What Was The Suffragettes Movement and Who Started It

What Was The Suffragette Movement and Who Started It?

The Suffragettes, also known as the Women's Social and Political Union (WSPU), were a group of women who fought for women's suffrage in the late 19th and early 20th centuries. Their struggle for equal voting rights is an important part of the history of women's rights, and their legacy continues to benefit women today.

What Was The Suffragettes Movement and Who Started It

The suffragette movement began in the United Kingdom in the late 19th century, with the formation of the National Union of Women's Suffrage Societies (NUWSS) in 1897. The NUWSS was founded by Millicent Fawcett, who advocated for peaceful tactics such as petitions, lobbying, and public speaking to achieve women's suffrage. However, many women felt that these methods were not effective, and they became frustrated with the slow progress of the movement.

In 1903, Emmeline Pankhurst and her daughters, Christabel and Sylvia, founded the WSPU. The WSPU was a more militant organisation that believed in direct action, such as protests, civil disobedience, and even vandalism, to draw attention to their cause. The WSPU's motto was "Deeds not words," and they were willing to risk arrest and imprisonment to achieve their goal.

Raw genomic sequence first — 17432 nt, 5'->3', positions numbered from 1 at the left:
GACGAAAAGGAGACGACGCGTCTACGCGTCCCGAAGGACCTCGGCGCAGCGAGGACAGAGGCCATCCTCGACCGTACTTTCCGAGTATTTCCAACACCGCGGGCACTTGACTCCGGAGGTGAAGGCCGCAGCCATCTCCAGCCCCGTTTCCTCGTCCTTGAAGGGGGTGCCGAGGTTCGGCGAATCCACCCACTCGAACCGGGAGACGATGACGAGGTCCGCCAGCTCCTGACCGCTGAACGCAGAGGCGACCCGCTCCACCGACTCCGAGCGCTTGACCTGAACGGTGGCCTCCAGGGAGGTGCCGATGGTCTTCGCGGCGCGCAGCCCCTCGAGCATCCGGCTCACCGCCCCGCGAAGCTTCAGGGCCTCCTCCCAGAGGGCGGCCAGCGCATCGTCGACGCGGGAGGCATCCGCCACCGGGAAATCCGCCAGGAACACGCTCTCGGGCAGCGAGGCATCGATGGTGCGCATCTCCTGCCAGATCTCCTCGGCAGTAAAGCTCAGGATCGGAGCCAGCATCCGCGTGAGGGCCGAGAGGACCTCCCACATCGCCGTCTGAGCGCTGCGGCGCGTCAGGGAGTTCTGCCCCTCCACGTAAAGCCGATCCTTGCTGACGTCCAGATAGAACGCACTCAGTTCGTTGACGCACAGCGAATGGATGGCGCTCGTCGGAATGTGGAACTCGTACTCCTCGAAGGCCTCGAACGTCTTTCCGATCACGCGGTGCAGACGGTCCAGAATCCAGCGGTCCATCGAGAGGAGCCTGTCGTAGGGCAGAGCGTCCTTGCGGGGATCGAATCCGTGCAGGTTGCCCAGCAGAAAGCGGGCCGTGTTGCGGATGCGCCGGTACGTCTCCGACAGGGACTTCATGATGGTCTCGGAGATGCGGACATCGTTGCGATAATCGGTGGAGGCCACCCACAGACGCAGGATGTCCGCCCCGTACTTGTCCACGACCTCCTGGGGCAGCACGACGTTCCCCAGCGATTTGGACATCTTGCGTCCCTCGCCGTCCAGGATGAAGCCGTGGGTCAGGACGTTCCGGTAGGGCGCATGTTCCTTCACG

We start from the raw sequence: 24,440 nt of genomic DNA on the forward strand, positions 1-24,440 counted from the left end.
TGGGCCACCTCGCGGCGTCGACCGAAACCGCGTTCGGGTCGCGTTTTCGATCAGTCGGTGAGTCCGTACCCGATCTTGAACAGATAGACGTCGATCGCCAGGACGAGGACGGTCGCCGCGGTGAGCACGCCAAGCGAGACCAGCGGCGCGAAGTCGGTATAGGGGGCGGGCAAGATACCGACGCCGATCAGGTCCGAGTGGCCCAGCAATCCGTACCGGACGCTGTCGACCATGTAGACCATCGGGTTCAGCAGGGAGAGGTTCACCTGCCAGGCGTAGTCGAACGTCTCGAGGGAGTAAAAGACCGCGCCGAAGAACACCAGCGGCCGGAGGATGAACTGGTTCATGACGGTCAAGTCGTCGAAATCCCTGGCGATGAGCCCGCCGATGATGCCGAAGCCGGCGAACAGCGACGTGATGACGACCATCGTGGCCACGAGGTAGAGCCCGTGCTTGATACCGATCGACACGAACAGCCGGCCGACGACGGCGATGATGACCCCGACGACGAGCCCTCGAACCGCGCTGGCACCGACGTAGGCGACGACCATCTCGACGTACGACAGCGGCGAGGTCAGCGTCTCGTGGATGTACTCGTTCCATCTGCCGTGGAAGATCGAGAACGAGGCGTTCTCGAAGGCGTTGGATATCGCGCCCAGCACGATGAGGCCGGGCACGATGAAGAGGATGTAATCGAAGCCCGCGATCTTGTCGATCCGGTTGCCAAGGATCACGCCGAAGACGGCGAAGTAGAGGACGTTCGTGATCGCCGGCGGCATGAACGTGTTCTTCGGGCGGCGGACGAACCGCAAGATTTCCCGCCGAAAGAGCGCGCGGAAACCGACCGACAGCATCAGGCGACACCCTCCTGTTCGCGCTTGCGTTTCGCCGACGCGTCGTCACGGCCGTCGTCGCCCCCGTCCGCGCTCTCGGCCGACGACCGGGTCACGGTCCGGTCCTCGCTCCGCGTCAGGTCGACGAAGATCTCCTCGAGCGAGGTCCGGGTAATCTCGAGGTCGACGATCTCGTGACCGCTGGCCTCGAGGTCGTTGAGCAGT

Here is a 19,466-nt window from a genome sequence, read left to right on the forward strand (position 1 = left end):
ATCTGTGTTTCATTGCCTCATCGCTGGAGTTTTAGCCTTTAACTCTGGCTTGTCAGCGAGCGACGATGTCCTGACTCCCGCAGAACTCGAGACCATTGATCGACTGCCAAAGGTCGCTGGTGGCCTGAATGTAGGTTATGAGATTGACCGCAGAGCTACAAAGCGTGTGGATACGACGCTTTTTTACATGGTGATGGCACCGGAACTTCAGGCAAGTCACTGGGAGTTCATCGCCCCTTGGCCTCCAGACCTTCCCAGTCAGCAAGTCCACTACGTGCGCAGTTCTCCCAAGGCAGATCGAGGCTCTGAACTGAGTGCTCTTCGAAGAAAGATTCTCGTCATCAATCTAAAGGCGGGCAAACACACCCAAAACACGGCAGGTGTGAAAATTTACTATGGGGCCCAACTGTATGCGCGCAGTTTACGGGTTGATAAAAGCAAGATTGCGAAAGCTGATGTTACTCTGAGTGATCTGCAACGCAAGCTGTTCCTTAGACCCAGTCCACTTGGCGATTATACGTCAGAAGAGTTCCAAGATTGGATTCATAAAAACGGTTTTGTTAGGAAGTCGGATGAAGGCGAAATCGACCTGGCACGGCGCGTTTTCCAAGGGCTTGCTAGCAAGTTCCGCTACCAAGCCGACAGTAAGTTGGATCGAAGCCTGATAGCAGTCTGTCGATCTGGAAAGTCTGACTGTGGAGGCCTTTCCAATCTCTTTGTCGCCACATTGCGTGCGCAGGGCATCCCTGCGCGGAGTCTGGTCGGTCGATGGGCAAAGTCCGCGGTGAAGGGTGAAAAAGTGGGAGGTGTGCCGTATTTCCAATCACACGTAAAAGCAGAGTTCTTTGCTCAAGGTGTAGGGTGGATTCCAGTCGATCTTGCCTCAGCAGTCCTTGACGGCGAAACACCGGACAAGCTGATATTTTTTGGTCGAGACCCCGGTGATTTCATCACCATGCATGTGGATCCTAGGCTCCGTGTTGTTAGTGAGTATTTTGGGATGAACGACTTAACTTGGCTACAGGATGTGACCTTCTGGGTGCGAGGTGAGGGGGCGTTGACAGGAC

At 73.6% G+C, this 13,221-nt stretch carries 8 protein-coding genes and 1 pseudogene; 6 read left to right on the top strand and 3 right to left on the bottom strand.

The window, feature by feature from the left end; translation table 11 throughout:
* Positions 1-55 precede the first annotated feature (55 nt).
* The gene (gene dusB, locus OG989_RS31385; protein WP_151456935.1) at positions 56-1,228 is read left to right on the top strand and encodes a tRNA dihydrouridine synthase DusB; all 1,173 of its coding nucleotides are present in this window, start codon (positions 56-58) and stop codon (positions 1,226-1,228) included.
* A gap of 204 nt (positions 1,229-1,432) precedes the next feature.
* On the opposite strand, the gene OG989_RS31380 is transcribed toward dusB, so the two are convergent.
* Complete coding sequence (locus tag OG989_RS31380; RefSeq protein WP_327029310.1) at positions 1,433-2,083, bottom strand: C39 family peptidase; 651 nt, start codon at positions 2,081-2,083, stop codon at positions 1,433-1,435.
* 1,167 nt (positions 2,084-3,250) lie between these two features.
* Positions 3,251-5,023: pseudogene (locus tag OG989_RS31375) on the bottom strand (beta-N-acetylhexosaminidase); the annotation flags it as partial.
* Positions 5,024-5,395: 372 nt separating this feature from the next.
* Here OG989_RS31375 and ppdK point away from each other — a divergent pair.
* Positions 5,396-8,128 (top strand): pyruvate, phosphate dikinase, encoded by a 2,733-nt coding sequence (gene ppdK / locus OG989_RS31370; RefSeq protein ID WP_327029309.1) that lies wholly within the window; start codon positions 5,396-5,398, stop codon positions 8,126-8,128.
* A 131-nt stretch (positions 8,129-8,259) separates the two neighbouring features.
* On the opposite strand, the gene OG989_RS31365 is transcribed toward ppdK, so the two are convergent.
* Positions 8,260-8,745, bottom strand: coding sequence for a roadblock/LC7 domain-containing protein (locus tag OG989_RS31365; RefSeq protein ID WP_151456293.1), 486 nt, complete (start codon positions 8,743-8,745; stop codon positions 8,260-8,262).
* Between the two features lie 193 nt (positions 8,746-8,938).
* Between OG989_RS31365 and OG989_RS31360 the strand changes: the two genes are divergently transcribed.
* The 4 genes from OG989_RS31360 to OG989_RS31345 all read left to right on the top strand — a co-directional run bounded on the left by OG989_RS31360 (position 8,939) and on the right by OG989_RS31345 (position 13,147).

One of the most important events in the suffragette movement was the 1913 Epsom Derby. Emily Davison, a suffragette, ran onto the track during the race and tried to grab the reins of the King's horse. She was trampled by the horse and died a few days later from her injuries. While Davison's motives are still debated, her death drew international attention to the suffragette movement and highlighted the extreme measures some women were willing to take to secure the right to vote.

What Was The Suffragettes Movement and Who Started It

World War I had a significant impact on the suffragette movement. Many suffragettes put their activism on hold to support the war effort, and the government released imprisoned suffragettes as a gesture of goodwill. Additionally, women's contributions to the war effort, including working in factories and offices, helped change public attitudes towards women and their abilities. In 1918, the Representation of the People Act was passed, which gave women over 30 the right to vote.

The suffragette movement paved the way for other feminist movements and helped improve women's rights around the world. Today, women have the right to vote in almost every country, and many other barriers to women's full participation in society have been broken down. While there is still work to be done to achieve true gender equality, the suffragettes' legacy continues to inspire women to fight for their rights and demand equal treatment.